Knowles Corp. (KN), a maker of hearing-aid components and microphones for smartphones, said a Chinese court barred it from a trial where it’s the defendant in a patent dispute with Apple Inc. supplier Goertek Inc.
The decision is the latest in a series of “highly irregular actions” that have denied the company a fair trial in Weifang, Goertek’s hometown, Knowles said in an e-mailed statement yesterday.
An official at the court’s communications department, who only gave his last name, Wang, said when reached by phone the court couldn’t comment on the case. A woman who answered the phone at Goertek’s headquarters in Weifang, in eastern China, declined to comment and hang up.
The Weifang dispute is one of three that Knowles and Goertek are waging against each other in the U.S. and China over patents for microphone technology.
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Boise State Says No Blue Field for North Carolina High School
To protect its brand, Boise State has refused to license a blue field for any other college team, NBC Sports reported. The high school's field is also used by a college, according to the report.
One other college besides Boise State has a blue playing field, installed before the Idaho school registered its trademark, according to NBC Sports.
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Diller Sees Aereo in Every Big U.S. City If Backed by Court
Barry Diller plans to expand Aereo Inc.’s streaming-TV service into every major U.S. city if the startup prevails in its fight with broadcasters before the nation’s highest court.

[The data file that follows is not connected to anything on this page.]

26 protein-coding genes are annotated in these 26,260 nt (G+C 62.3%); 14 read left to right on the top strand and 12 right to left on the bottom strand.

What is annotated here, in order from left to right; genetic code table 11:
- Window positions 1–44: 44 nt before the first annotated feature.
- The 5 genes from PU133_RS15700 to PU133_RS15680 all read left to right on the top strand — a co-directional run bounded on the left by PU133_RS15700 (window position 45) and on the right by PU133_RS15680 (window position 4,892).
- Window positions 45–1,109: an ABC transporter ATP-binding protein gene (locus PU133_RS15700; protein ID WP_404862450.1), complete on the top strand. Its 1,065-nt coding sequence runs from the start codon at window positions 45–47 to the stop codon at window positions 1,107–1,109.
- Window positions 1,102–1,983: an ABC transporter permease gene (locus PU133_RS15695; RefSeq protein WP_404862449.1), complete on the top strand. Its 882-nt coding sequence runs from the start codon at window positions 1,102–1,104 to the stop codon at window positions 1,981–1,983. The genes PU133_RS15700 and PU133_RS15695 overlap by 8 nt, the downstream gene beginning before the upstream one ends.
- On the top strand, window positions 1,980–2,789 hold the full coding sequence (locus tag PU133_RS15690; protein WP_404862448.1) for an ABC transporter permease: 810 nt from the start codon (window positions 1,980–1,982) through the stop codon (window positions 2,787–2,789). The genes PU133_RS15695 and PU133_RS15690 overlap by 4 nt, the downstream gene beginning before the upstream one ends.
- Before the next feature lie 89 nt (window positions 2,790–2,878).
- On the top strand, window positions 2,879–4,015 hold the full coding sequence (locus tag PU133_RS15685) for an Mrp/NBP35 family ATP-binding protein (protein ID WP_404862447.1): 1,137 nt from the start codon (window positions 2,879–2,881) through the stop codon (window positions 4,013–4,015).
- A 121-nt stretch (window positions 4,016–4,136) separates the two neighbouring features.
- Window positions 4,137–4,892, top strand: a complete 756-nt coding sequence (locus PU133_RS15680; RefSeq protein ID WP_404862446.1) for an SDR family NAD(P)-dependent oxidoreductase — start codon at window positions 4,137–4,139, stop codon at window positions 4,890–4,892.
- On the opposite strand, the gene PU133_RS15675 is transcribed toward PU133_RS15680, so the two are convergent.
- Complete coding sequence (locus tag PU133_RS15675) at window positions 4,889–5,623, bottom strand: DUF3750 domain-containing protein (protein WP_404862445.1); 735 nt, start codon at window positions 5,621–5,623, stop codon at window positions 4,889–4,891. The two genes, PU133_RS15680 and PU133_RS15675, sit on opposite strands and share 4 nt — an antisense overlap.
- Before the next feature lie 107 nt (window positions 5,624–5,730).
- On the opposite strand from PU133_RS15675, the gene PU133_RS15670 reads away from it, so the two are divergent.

The U.S. Supreme Court is weighing the legality of the service, which takes over-the-air TV signals and redistributes them through the Internet without paying fees for the programming.
The odds of the court supporting Aereo are 50-50 at best, Diller said. The company, which is backed by Diller, is facing off this month in arguments against the biggest broadcasters, including CBS Corp. (CBS) and Walt Disney Co.’s ABC.
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Trade Secrets/Industrial Espionage
Beckett Sues Check Out My LLC Over Trading-Card Pricing Data
A trade-secrets dispute between a company that provides pricing information on sports trading cards and a consignment platform for the sale of such cards has been moved from state court in Washington state into federal court.
The suit stems from a licensing dispute between Beckett Media LLC of Dallas and Redmond, Washington-based Check Out My LLC, known as COMC. Beckett previously licensed its data to COMC, which terminated the agreement in January, according to court papers.
The suit, initially filed in King County Superior Court Feb. 26, was moved to federal court in Seattle March 28.
Beckett said it sued to prevent COMC’s use of its database to develop a competing product. COMC didn’t respond immediately to an e-mailed request for comment on the complaint.
The case is Beckett Media LLC v. Check Out My LLC, 14-cv-00462, U.S. District Court, Western District of Washington (Seattle).